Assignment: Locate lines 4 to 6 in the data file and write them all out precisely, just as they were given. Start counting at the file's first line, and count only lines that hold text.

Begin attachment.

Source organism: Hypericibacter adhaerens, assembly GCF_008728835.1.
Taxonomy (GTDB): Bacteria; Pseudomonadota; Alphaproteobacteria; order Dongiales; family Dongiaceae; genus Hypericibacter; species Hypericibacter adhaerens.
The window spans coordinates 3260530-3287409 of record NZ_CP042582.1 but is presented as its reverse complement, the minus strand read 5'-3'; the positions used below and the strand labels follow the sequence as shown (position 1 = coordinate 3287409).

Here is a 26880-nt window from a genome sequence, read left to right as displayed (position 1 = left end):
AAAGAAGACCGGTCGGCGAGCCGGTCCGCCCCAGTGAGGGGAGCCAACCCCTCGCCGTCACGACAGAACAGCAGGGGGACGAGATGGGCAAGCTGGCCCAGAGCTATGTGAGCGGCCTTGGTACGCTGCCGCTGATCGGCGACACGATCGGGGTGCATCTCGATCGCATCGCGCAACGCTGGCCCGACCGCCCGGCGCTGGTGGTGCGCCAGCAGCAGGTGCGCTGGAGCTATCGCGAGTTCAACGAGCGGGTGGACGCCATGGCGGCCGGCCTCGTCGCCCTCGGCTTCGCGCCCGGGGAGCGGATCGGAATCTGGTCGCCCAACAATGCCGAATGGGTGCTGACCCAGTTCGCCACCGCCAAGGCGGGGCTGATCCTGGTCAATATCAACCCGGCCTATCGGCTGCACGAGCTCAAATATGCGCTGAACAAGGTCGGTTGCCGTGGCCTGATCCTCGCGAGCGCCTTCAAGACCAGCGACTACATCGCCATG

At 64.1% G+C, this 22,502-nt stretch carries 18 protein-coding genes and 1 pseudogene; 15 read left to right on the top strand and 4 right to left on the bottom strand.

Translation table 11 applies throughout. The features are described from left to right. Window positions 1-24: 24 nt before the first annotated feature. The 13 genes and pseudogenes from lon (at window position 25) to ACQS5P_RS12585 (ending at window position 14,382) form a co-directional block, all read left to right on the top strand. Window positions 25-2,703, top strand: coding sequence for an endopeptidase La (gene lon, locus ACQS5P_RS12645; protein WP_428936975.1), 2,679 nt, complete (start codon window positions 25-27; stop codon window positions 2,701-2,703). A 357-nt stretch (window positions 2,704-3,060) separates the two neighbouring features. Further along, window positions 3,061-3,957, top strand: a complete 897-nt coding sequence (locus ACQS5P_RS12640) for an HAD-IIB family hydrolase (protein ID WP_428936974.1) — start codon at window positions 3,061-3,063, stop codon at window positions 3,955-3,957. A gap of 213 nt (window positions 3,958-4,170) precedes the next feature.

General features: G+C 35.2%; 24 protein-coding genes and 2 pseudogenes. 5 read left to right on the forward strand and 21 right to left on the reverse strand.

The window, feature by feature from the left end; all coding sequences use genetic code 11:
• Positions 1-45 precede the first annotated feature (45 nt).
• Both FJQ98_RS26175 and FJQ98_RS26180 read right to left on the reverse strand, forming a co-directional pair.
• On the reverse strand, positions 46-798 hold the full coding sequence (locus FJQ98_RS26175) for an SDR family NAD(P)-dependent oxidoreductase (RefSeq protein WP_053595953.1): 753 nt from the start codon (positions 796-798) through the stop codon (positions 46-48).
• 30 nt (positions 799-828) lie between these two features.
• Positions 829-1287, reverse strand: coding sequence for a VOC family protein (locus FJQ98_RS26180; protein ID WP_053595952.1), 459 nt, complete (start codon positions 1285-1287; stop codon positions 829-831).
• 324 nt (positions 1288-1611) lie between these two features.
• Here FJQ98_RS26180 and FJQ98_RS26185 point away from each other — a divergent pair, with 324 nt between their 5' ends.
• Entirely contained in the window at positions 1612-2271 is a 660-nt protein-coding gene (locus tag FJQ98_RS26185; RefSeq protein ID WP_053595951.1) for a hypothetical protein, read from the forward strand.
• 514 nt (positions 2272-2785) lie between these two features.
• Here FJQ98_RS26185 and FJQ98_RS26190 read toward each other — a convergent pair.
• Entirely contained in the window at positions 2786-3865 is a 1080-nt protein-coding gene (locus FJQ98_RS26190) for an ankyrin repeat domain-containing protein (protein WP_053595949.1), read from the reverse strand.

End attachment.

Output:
Here is a 26880-nt window from a genome sequence, read left to right as displayed (position 1 = left end):
AAAGAAGACCGGTCGGCGAGCCGGTCCGCCCCAGTGAGGGGAGCCAACCCCTCGCCGTCACGACAGAACAGCAGGGGGACGAGATGGGCAAGCTGGCCCAGAGCTATGTGAGCGGCCTTGGTACGCTGCCGCTGATCGGCGACACGATCGGGGTGCATCTCGATCGCATCGCGCAACGCTGGCCCGACCGCCCGGCGCTGGTGGTGCGCCAGCAGCAGGTGCGCTGGAGCTATCGCGAGTTCAACGAGCGGGTGGACGCCATGGCGGCCGGCCTCGTCGCCCTCGGCTTCGCGCCCGGGGAGCGGATCGGAATCTGGTCGCCCAACAATGCCGAATGGGTGCTGACCCAGTTCGCCACCGCCAAGGCGGGGCTGATCCTGGTCAATATCAACCCGGCCTATCGGCTGCACGAGCTCAAATATGCGCTGAACAAGGTCGGTTGCCGTGGCCTGATCCTCGCGAGCGCCTTCAAGACCAGCGACTACATCGCCATG

At 64.1% G+C, this 22,502-nt stretch carries 18 protein-coding genes and 1 pseudogene; 15 read left to right on the top strand and 4 right to left on the bottom strand.